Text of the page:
As the Baby Boomer generation ages, the need for senior-friendly housing is on the rise. Josh Crabb of CTV Edmonton reported that currently seniors make up about 15% of Canadian population. By 2036 this number is expected to skyrocket to nearly 24% (CMHC, “2011 Canadian Housing Observer”). It’s been noted that a large portion of seniors prefer giving up their family homes in favor of condo living for its convenience, but much consideration and weighting of pros and cons should be done before opting in for a condo lifestyle.
Condo living is attractive to seniors due to perceived convenience and ease of maintenance. In fact, many seniors choose to sell family homes and relocate to condos before they reach the age, when such a move becomes very difficult. Despite a wide variety of retirement homes, NDIS Service facilities and other times of senior housing readily available across all Canadian provinces, independent condo living is something a staggering number of seniors opt in for.
The CMHC report says that condominium projects accounted for one-third of housing start-ups in Canadian cities in 2010 and that’s up from 29 percent in 2009. It’s been predicted that the rapidly aging population will translate into a growing demand for smaller homes.
The CMHC report further estimates that as the population ages across the country, its needs are changing, thus even smaller communities will need proper facilities to accommodate seniors with disabilities and other medical conditions.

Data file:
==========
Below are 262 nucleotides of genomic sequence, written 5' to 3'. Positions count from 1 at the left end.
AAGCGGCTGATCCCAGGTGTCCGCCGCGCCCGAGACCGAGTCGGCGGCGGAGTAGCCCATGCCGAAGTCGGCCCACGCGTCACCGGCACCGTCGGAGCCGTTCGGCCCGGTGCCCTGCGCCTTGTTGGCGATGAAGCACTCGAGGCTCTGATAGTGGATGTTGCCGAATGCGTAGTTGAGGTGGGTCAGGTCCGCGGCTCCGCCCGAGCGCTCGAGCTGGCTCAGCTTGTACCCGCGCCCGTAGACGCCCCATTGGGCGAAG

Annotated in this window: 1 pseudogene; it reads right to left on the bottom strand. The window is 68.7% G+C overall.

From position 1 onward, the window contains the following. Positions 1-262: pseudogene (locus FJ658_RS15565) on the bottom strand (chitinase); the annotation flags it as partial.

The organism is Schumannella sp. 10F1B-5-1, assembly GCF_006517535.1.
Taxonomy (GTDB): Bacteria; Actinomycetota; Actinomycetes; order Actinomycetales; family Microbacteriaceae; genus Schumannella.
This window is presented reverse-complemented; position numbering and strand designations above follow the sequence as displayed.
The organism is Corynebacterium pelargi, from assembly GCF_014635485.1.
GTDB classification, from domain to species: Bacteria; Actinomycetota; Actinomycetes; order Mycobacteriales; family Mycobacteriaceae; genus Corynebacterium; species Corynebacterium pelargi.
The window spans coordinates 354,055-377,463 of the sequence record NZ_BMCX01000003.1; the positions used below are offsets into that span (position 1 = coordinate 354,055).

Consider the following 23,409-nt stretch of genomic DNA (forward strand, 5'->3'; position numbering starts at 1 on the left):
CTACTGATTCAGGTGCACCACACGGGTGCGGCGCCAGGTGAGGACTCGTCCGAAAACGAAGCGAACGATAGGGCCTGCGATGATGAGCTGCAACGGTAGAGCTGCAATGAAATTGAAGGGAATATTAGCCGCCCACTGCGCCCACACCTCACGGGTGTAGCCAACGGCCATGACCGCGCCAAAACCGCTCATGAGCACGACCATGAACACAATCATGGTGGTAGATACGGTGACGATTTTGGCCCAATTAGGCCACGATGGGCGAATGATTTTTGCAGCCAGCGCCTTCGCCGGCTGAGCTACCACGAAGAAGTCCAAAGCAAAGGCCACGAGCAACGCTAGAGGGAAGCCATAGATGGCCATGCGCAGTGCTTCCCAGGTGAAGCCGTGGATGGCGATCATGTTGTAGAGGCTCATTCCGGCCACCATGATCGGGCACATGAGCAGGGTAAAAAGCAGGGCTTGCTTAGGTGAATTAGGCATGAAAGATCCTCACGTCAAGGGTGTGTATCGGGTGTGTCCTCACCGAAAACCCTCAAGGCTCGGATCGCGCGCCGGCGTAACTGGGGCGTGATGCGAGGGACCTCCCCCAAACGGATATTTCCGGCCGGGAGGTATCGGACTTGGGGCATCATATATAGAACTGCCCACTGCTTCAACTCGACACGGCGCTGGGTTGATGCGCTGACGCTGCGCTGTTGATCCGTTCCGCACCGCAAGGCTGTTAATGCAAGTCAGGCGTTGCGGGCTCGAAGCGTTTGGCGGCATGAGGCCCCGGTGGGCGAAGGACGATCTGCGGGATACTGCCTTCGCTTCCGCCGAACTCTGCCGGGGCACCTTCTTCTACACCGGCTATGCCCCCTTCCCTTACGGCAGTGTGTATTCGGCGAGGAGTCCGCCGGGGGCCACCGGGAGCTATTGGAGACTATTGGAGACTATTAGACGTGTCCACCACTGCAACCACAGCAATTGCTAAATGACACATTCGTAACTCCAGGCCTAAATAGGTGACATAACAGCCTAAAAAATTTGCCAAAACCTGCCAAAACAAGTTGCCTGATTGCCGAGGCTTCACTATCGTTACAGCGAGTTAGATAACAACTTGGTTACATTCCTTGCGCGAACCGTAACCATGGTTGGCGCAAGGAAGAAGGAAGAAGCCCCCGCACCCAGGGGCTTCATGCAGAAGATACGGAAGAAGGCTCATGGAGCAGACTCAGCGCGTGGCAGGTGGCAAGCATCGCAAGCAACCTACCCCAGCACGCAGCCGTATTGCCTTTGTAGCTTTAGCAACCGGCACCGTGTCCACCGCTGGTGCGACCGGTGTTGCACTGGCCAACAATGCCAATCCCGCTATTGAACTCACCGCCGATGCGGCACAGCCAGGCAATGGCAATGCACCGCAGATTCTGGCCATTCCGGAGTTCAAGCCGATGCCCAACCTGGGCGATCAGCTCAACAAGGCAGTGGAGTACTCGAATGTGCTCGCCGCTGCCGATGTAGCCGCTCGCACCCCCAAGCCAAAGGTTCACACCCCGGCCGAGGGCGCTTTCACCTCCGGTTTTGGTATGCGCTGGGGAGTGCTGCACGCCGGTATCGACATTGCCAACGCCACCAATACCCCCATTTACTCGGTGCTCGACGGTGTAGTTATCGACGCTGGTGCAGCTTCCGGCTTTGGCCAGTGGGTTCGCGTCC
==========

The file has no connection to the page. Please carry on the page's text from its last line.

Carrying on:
While both large cities and smaller towns hold appeal for seniors, its small communities where shopping and social amenities are more convenient and easily accessible; they are expected to be largely affected by the aging population. This is why smaller urban centers will need to become more senior-friendly, and urban planners will have to take their needs into consideration.
Still, Canada’s largest cities have a multitude of retirement homes, assisted living facilities, home care options, as well as senior housing communities already available, and the cost of living there is often more affordable. In addition, city living translates into a wider range of social activities, community groups and entertainment to choose from.
The despite the general trend for condo and assisted living, the CMHC also projects a lot of activity in the home renovations market. Seniors who choose to remain in their family homes will often choose to undertake serious renovations projects in order to make their living space more convenient and easily accessible. Among other adjustments, seniors are becoming proactive by installing ramps and elevators, widening doorways to fit wheelchairs, upgrading bathrooms to include grab bars and senior-friendly bathtubs. Some seniors who live with adult children go as far as adding suite extensions to their homes.
The aging of Canadian population means that there is an increasing need to accommodate the needs and requirements of Canadian seniors both in areas of housing and urban planning.